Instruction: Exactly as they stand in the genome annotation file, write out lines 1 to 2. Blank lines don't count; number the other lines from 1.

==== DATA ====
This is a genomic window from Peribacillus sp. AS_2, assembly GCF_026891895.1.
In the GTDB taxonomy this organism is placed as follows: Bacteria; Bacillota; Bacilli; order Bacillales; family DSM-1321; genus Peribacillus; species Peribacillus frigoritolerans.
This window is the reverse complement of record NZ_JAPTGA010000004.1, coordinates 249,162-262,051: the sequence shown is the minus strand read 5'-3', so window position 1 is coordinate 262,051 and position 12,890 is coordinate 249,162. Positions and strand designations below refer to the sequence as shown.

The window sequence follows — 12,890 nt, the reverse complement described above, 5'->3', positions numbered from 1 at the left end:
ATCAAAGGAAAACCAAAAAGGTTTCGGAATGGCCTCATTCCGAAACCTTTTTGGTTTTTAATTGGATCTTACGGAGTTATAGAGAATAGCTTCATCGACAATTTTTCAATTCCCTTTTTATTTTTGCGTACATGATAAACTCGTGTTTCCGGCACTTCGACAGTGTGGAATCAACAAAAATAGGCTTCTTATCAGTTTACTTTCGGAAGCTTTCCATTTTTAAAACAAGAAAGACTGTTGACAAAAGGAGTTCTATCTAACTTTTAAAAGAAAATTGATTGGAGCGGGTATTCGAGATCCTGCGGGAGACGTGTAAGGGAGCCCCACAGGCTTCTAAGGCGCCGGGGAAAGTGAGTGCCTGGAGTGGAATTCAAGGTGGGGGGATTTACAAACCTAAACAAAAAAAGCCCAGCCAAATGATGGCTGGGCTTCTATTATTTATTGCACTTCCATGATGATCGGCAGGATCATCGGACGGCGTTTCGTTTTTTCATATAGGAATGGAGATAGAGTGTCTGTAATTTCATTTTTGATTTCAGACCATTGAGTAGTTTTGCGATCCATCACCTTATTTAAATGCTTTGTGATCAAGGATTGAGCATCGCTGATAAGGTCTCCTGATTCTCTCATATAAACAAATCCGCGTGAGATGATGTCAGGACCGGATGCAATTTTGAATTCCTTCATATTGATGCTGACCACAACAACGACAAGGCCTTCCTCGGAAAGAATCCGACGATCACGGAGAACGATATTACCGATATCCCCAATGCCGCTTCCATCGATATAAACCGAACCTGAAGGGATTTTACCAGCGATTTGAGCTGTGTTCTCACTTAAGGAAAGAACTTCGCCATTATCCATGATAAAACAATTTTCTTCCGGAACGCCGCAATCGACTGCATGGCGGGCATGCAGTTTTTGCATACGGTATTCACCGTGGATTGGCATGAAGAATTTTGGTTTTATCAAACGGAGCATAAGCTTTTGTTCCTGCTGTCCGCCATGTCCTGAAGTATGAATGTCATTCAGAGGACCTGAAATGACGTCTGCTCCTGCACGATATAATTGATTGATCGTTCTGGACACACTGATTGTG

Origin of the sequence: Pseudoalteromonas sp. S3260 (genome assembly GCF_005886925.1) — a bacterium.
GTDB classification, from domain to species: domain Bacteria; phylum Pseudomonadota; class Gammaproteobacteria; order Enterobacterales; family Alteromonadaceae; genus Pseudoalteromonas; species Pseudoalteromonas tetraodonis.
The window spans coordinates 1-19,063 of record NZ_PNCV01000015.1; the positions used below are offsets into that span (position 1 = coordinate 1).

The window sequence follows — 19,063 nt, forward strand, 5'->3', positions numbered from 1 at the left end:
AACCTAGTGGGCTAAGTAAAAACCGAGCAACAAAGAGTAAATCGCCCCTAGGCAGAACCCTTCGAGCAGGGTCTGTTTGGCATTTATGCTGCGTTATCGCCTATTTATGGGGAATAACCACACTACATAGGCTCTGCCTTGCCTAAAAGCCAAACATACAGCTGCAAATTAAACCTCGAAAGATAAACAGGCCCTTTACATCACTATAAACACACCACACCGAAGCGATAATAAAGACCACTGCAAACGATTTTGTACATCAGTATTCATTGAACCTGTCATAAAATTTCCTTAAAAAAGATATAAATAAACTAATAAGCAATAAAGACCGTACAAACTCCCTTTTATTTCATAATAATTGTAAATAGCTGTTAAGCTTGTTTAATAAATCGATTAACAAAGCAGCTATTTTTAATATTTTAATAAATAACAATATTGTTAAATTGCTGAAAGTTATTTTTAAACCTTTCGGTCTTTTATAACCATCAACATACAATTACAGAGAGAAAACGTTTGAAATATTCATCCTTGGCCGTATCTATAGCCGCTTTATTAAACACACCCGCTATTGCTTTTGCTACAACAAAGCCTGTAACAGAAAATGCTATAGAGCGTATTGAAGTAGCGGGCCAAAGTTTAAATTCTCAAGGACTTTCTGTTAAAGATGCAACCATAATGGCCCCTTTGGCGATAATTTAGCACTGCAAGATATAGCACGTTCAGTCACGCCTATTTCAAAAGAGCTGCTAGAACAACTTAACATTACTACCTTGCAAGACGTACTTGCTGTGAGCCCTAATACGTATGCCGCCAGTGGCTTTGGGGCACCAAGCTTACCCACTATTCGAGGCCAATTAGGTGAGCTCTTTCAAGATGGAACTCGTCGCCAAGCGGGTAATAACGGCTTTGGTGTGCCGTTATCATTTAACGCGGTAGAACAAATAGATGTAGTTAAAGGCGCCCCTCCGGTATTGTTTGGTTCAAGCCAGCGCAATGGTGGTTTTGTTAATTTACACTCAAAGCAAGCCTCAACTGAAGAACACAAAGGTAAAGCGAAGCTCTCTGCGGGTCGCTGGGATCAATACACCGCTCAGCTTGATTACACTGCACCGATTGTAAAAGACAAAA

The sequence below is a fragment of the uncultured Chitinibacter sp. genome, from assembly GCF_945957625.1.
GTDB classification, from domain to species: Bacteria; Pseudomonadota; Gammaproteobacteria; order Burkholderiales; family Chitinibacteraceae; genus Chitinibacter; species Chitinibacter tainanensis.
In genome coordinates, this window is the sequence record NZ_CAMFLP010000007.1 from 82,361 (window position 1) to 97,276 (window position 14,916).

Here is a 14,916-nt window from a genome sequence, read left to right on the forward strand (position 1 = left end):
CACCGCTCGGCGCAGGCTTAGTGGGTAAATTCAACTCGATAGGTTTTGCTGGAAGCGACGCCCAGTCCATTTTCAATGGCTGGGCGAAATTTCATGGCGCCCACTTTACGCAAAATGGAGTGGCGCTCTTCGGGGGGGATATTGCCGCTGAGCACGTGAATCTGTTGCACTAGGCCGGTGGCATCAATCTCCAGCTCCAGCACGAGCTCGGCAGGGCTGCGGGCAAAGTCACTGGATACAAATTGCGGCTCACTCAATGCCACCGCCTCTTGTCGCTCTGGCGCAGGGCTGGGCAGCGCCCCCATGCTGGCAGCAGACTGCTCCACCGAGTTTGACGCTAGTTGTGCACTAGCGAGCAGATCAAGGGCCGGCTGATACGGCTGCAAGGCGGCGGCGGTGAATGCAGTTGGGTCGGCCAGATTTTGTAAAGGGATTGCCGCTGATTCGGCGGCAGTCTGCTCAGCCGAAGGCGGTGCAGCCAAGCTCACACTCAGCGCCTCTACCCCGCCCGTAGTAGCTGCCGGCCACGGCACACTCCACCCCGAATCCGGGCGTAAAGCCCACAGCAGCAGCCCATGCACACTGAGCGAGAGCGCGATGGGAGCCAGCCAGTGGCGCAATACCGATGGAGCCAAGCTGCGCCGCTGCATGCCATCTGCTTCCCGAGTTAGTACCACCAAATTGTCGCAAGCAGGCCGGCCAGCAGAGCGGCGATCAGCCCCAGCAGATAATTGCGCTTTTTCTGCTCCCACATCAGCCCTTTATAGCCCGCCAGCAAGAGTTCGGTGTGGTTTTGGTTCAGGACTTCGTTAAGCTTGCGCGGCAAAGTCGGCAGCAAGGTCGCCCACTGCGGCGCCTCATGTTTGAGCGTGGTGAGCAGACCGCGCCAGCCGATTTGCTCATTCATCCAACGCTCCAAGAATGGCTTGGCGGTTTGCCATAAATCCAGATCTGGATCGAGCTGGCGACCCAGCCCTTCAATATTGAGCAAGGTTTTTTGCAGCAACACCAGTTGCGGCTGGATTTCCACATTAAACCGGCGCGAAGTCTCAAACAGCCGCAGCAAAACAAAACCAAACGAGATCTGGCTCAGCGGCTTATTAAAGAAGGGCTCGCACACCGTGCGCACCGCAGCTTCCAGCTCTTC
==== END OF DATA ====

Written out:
This is a genomic window from Peribacillus sp. AS_2, assembly GCF_026891895.1.
In the GTDB taxonomy this organism is placed as follows: Bacteria; Bacillota; Bacilli; order Bacillales; family DSM-1321; genus Peribacillus; species Peribacillus frigoritolerans.